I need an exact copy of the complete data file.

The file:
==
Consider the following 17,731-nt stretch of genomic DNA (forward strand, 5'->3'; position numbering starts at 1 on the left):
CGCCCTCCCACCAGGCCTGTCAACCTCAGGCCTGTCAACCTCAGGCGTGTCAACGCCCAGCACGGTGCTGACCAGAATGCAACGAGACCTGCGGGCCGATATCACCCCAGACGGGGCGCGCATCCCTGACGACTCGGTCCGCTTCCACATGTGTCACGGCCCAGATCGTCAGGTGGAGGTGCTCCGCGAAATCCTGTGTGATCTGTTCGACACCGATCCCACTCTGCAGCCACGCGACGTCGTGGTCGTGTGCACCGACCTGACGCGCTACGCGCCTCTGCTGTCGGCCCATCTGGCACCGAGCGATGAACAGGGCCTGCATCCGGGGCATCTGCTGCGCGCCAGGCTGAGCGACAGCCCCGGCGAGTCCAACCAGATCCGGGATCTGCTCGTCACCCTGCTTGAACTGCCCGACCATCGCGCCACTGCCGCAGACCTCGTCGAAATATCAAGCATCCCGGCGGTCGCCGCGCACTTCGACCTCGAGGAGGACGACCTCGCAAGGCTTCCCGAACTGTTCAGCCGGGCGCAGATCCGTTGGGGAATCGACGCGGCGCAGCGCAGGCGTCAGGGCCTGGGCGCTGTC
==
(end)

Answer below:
Consider the following 17,731-nt stretch of genomic DNA (forward strand, 5'->3'; position numbering starts at 1 on the left):
CGCCCTCCCACCAGGCCTGTCAACCTCAGGCCTGTCAACCTCAGGCGTGTCAACGCCCAGCACGGTGCTGACCAGAATGCAACGAGACCTGCGGGCCGATATCACCCCAGACGGGGCGCGCATCCCTGACGACTCGGTCCGCTTCCACATGTGTCACGGCCCAGATCGTCAGGTGGAGGTGCTCCGCGAAATCCTGTGTGATCTGTTCGACACCGATCCCACTCTGCAGCCACGCGACGTCGTGGTCGTGTGCACCGACCTGACGCGCTACGCGCCTCTGCTGTCGGCCCATCTGGCACCGAGCGATGAACAGGGCCTGCATCCGGGGCATCTGCTGCGCGCCAGGCTGAGCGACAGCCCCGGCGAGTCCAACCAGATCCGGGATCTGCTCGTCACCCTGCTTGAACTGCCCGACCATCGCGCCACTGCCGCAGACCTCGTCGAAATATCAAGCATCCCGGCGGTCGCCGCGCACTTCGACCTCGAGGAGGACGACCTCGCAAGGCTTCCCGAACTGTTCAGCCGGGCGCAGATCCGTTGGGGAATCGACGCGGCGCAGCGCAGGCGTCAGGGCCTGGGCGCTGTC